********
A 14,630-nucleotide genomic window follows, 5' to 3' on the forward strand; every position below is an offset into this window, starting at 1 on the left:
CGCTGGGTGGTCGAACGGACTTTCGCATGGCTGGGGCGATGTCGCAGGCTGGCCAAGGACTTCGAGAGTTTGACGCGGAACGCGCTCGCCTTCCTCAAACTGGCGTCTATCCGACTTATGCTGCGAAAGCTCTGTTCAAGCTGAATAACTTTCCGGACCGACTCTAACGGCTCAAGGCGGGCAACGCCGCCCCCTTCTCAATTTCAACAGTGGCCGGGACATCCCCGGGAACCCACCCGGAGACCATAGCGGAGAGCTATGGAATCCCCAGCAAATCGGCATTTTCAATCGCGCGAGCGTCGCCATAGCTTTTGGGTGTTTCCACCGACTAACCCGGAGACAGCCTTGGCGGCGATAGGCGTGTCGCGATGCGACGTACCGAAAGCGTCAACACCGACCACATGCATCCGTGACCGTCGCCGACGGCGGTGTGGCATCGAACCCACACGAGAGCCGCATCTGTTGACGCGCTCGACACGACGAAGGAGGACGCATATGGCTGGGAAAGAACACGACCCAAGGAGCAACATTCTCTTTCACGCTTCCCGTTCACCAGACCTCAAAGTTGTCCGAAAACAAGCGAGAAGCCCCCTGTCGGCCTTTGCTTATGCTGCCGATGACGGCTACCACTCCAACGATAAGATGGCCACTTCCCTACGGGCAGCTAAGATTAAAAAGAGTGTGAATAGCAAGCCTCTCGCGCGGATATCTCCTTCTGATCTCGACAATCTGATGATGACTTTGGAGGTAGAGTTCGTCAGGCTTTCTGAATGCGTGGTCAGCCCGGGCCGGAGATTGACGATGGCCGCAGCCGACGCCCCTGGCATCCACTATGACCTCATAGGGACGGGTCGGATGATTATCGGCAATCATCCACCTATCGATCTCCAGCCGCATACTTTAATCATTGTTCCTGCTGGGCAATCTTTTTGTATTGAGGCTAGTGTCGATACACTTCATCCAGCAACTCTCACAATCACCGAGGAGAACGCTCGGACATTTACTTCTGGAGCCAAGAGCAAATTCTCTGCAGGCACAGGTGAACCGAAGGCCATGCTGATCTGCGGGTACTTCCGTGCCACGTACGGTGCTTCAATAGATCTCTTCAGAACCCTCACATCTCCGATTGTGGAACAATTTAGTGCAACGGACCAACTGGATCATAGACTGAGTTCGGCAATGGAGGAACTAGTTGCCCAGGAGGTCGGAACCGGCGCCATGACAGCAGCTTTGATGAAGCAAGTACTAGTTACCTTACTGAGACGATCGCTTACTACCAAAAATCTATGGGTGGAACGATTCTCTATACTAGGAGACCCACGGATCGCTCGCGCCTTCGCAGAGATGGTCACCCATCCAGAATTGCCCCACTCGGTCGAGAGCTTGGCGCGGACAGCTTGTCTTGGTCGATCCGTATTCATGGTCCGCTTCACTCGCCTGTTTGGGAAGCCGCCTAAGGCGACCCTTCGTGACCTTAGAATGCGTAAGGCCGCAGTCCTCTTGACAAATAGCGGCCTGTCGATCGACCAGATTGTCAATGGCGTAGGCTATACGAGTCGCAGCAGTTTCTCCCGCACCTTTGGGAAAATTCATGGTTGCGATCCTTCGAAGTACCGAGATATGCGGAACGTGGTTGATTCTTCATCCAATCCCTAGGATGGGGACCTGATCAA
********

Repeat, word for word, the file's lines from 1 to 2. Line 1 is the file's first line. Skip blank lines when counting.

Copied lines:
A 14,630-nucleotide genomic window follows, 5' to 3' on the forward strand; every position below is an offset into this window, starting at 1 on the left:
CGCTGGGTGGTCGAACGGACTTTCGCATGGCTGGGGCGATGTCGCAGGCTGGCCAAGGACTTCGAGAGTTTGACGCGGAACGCGCTCGCCTTCCTCAAACTGGCGTCTATCCGACTTATGCTGCGAAAGCTCTGTTCAAGCTGAATAACTTTCCGGACCGACTCTAACGGCTCAAGGCGGGCAACGCCGCCCCCTTCTCAATTTCAACAGTGGCCGGGACATCCCCGGGAACCCACCCGGAGACCATAGCGGAGAGCTATGGAATCCCCAGCAAATCGGCATTTTCAATCGCGCGAGCGTCGCCATAGCTTTTGGGTGTTTCCACCGACTAACCCGGAGACAGCCTTGGCGGCGATAGGCGTGTCGCGATGCGACGTACCGAAAGCGTCAACACCGACCACATGCATCCGTGACCGTCGCCGACGGCGGTGTGGCATCGAACCCACACGAGAGCCGCATCTGTTGACGCGCTCGACACGACGAAGGAGGACGCATATGGCTGGGAAAGAACACGACCCAAGGAGCAACATTCTCTTTCACGCTTCCCGTTCACCAGACCTCAAAGTTGTCCGAAAACAAGCGAGAAGCCCCCTGTCGGCCTTTGCTTATGCTGCCGATGACGGCTACCACTCCAACGATAAGATGGCCACTTCCCTACGGGCAGCTAAGATTAAAAAGAGTGTGAATAGCAAGCCTCTCGCGCGGATATCTCCTTCTGATCTCGACAATCTGATGATGACTTTGGAGGTAGAGTTCGTCAGGCTTTCTGAATGCGTGGTCAGCCCGGGCCGGAGATTGACGATGGCCGCAGCCGACGCCCCTGGCATCCACTATGACCTCATAGGGACGGGTCGGATGATTATCGGCAATCATCCACCTATCGATCTCCAGCCGCATACTTTAATCATTGTTCCTGCTGGGCAATCTTTTTGTATTGAGGCTAGTGTCGATACACTTCATCCAGCAACTCTCACAATCACCGAGGAGAACGCTCGGACATTTACTTCTGGAGCCAAGAGCAAATTCTCTGCAGGCACAGGTGAACCGAAGGCCATGCTGATCTGCGGGTACTTCCGTGCCACGTACGGTGCTTCAATAGATCTCTTCAGAACCCTCACATCTCCGATTGTGGAACAATTTAGTGCAACGGACCAACTGGATCATAGACTGAGTTCGGCAATGGAGGAACTAGTTGCCCAGGAGGTCGGAACCGGCGCCATGACAGCAGCTTTGATGAAGCAAGTACTAGTTACCTTACTGAGACGATCGCTTACTACCAAAAATCTATGGGTGGAACGATTCTCTATACTAGGAGACCCACGGATCGCTCGCGCCTTCGCAGAGATGGTCACCCATCCAGAATTGCCCCACTCGGTCGAGAGCTTGGCGCGGACAGCTTGTCTTGGTCGATCCGTATTCATGGTCCGCTTCACTCGCCTGTTTGGGAAGCCGCCTAAGGCGACCCTTCGTGACCTTAGAATGCGTAAGGCCGCAGTCCTCTTGACAAATAGCGGCCTGTCGATCGACCAGATTGTCAATGGCGTAGGCTATACGAGTCGCAGCAGTTTCTCCCGCACCTTTGGGAAAATTCATGGTTGCGATCCTTCGAAGTACCGAGATATGCGGAACGTGGTTGATTCTTCATCCAATCCCTAGGATGGGGACCTGATCAA